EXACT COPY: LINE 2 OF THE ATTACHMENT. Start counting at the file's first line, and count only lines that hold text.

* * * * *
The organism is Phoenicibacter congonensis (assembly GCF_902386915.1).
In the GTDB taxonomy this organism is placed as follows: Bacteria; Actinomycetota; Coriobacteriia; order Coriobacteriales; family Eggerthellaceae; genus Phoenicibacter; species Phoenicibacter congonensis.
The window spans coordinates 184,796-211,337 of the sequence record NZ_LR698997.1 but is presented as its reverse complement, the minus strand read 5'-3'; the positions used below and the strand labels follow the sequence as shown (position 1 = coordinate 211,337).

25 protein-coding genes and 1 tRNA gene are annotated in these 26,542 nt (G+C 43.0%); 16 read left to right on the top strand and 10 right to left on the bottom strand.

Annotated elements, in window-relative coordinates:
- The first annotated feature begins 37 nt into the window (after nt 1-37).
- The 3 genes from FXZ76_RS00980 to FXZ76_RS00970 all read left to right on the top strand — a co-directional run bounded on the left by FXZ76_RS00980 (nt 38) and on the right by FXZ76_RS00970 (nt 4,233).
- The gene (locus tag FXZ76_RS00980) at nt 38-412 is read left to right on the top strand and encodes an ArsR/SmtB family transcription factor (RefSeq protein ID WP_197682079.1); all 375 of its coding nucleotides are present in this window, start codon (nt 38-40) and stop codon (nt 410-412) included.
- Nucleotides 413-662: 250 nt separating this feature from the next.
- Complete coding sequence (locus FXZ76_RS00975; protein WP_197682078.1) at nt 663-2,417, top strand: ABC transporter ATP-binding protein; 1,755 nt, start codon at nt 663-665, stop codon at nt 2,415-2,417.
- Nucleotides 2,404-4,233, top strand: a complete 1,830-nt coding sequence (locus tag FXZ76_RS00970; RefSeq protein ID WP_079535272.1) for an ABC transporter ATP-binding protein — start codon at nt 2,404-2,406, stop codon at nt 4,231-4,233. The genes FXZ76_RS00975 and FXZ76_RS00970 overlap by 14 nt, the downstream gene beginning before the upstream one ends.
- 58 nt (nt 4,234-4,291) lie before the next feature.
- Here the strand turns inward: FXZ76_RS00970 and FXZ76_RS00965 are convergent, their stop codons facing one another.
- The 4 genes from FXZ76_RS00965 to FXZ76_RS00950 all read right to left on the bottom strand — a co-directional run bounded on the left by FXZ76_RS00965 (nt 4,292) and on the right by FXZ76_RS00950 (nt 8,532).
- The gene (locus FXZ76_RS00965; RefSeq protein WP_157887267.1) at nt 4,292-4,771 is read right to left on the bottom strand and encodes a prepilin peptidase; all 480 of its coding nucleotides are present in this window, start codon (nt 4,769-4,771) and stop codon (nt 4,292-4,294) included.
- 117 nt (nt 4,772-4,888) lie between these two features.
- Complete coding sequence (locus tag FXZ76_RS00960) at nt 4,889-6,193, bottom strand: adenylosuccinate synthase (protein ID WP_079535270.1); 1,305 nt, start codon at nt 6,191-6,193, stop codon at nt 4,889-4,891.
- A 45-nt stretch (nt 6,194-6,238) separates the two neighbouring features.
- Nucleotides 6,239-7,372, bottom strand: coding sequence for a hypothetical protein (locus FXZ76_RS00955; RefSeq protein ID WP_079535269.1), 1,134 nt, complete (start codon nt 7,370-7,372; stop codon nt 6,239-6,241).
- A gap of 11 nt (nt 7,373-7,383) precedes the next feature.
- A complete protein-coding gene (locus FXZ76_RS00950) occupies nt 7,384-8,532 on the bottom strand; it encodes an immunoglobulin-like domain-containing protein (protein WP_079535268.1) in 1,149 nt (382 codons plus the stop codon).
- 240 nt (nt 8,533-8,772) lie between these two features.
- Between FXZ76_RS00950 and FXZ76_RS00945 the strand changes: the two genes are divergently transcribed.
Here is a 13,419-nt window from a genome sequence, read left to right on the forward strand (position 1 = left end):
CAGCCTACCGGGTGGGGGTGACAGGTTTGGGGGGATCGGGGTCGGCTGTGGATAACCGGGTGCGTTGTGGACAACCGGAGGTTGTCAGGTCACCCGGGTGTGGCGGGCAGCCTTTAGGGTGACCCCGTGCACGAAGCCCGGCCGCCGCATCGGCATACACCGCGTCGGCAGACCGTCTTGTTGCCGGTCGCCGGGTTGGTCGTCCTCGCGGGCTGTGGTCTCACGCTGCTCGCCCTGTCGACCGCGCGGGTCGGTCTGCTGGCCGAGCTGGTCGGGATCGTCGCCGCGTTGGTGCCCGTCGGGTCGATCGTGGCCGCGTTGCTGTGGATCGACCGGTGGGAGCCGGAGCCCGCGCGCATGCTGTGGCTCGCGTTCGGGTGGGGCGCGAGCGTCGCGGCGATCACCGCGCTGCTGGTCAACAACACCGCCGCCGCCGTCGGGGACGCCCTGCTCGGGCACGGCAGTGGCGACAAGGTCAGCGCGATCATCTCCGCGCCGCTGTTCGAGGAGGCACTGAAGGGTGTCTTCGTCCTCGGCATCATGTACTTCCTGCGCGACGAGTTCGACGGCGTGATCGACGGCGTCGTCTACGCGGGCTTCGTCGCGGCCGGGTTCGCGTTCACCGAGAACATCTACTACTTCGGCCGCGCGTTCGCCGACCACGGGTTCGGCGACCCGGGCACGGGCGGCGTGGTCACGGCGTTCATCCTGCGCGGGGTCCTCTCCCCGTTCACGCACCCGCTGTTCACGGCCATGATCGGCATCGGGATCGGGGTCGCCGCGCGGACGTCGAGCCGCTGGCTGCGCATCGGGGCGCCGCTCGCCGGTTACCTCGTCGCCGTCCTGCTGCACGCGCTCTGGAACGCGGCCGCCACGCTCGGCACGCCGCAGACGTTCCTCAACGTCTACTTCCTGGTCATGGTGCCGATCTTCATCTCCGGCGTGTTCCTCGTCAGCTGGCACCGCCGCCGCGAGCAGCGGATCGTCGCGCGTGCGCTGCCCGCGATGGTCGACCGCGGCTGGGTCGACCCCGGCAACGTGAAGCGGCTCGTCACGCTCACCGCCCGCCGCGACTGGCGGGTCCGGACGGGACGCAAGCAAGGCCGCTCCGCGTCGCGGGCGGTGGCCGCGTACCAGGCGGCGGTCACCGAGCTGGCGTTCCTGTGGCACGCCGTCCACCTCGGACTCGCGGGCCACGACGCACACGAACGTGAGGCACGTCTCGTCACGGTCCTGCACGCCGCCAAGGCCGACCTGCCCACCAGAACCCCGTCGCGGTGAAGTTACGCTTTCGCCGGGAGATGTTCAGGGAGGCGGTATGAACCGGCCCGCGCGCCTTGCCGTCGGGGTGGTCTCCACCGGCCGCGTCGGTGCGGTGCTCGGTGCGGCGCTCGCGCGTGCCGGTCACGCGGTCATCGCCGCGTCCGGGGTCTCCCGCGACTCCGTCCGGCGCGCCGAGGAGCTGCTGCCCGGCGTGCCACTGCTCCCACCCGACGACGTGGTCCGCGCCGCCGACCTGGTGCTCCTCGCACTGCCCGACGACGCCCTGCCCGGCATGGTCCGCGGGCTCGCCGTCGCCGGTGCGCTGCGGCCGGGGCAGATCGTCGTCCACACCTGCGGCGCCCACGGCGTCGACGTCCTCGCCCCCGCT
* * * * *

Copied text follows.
In the GTDB taxonomy this organism is placed as follows: Bacteria; Actinomycetota; Coriobacteriia; order Coriobacteriales; family Eggerthellaceae; genus Phoenicibacter; species Phoenicibacter congonensis.